Sleep - are you getting enough?

21st of March 2017
Sleep - are you getting enough?

We all crave it and at times may complain we are not getting enough of it – sleep, that is. Hartley Milner looks at sleep deprivation and the impact it can have on our health, productivity in the workplace and national economies.

Ever wondered why some people seemingly get away with the briefest of visits to the land of nod without suffering any ill effects?

For this rare breed of night owl, time curled up under the duvet is time wasted which could be more gainfully spent pursuing goals that enrich their own lives as well as perhaps those of others.

Many of history’s ‘greats’ made their mark despite forgoing the normal seven to nine hours essential sleep requirement of us mere mortals – or maybe because of it.

Prolific polymath Leonardo Da Vinci is said to have been able to stay awake and alert for almost 22 hours of every day while working on his artworks and inventions. He slept only 1.5 - 2 hours a day, taking a 15 to 20-minute nap for every four hours that he was awake.

Britain’s wartime prime minister Winston Churchill had five hours of slumber a night on average, but he did at least ensure he had a substantial daily nap on top of that modest allowance. Margaret Thatcher, by contrast, ran the country on just four hours a day, with no pause for a nap!

Across the pond, tweeting tycoon and now US president Donald Trump boasts he needs just three to four hours, and is quoted as saying contemptuously: “How does somebody that’s sleeping 12 and 14 hours a day compete with someone that’s sleeping three or four?”

Napoleon Bonaparte was another who needed very little zizz at night, but as his name might suggest he would take a nap, even while in the saddle of his famous white steed. But if lack of sleep was not his Waterloo, why should it be ours?

In the genes

It’s all in our genes, according to Ying-Hui Fu, a professor of neurology at the University of California in San Francisco. She discovered a gene that she believes provides the answer.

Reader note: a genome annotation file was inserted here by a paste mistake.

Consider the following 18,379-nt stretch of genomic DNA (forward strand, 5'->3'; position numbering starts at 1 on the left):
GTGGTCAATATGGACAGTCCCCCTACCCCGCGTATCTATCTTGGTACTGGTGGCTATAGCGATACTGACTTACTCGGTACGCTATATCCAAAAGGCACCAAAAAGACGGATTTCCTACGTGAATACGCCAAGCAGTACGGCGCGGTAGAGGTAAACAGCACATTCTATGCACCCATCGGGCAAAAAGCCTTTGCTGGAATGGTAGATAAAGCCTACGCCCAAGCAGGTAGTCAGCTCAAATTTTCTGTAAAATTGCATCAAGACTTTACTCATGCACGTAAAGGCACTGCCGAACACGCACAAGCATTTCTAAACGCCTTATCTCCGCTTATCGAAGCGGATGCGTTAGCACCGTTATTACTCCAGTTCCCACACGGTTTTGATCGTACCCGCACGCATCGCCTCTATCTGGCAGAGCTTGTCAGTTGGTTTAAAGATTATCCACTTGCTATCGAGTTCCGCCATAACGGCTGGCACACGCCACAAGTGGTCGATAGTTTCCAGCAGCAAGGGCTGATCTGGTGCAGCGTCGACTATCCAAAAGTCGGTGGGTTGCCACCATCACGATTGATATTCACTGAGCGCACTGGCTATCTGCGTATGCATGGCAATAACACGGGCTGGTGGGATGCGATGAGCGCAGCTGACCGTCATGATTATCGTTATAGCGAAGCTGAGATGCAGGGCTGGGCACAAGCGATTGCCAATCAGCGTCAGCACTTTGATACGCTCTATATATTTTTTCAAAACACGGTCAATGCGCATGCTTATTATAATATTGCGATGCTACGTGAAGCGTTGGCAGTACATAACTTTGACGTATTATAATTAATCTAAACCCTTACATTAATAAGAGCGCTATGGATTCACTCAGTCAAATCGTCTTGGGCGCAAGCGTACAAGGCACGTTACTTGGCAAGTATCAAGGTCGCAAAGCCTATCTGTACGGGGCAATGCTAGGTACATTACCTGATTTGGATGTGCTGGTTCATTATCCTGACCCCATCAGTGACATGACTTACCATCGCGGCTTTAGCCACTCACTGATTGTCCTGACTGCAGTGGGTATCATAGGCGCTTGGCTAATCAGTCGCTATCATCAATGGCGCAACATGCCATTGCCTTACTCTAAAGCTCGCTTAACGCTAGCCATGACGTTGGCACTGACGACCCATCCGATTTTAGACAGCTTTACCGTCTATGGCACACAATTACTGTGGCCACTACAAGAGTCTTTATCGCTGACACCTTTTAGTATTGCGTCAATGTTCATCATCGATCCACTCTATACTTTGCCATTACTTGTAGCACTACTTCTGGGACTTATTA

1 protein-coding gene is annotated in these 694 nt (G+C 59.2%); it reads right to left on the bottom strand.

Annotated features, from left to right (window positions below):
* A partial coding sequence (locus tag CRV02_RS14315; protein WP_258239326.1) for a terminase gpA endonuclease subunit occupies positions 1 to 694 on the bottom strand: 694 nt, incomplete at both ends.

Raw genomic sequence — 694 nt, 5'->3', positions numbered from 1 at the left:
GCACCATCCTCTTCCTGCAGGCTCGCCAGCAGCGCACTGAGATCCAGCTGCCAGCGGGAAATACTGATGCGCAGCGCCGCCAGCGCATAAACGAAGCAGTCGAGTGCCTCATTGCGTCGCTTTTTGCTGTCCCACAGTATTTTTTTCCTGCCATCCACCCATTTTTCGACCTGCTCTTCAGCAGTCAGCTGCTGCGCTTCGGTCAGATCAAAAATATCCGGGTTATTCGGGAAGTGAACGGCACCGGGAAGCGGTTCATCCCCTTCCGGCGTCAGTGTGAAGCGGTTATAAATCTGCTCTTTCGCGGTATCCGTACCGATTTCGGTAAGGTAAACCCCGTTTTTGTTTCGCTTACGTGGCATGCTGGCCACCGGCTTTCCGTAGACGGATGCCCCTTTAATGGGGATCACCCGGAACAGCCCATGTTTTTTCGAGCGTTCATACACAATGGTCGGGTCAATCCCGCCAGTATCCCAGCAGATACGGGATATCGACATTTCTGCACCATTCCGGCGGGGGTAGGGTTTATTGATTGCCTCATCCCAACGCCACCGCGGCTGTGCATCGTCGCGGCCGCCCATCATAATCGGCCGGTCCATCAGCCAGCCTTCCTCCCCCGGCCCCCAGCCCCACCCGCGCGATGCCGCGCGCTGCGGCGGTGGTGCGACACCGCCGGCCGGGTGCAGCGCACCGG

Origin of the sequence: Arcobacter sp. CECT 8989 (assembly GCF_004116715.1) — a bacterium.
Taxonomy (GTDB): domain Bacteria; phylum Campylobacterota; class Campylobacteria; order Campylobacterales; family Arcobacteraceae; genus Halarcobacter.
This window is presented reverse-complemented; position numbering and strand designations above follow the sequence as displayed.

She says: “There are just two things I consider more important than sleep: air and water. We spend more time sleeping than engaging in any other single activity, but we know very little about how day-to-day sleep behaviour is regulated.

“My lab uses human genetics to gain a better understanding on this topic. We’ve found that sleep behaviour is heavily influenced by our genetic makeup. Just like many other traits – height, weight, body shape – sleep behaviour is at least partly inherited.

“In 2009, we discovered a mutation in the DEC2 gene that allows some people to sleep only four to six hours a night and feel completely refreshed. We study such efficient sleepers in the hope of understanding why sleep is so important.”

Freakily, there are people who claim to have not slept a wink in not only days but years. Super insomniac Thai Ngoc, a 64-year-old Vietnamese man, made the headlines when he said that following a bad case of flu he had been awake for an astonishing 43 years! And, he claimed, without suffering any negative effects.

We have all suffered the effects of a night on the town, burning the midnight oil to catch up with work or coping with the nocturnal demands of a new baby – leaving us fatigued, grumpy, indecisive in our decision-making and stalking around in a zombie-like stupor. But prolonged sleep deprivation can have profound long-term consequences for our mental and physical health.

Serious medical conditions

One in three of us suffers sleep loss, increasing our vulnerability to serious medical conditions such as obesity, heart disease and diabetes. It shortens life expectancy and reduces our ability to concentrate, sometimes with fatal consequences – most drivers will have reported feeling drowsy at the wheel.

A cautionary tale of the damage we can bring upon ourselves is the case of New York DJ Peter Tripp. Tripp was once a world record-holder for the longest period without a single moment’s sleep, notching up to a massive 201 hours or just under eight-and-a-half days.

Tripp spent most of his ‘wakeathon’ in a glass booth in Times Square, New York, to raise money for charity. As his stunt went on, he complained of having hallucinations and showed signs of paranoia, at one point claiming that he was not in fact Peter Tripp but an imposter!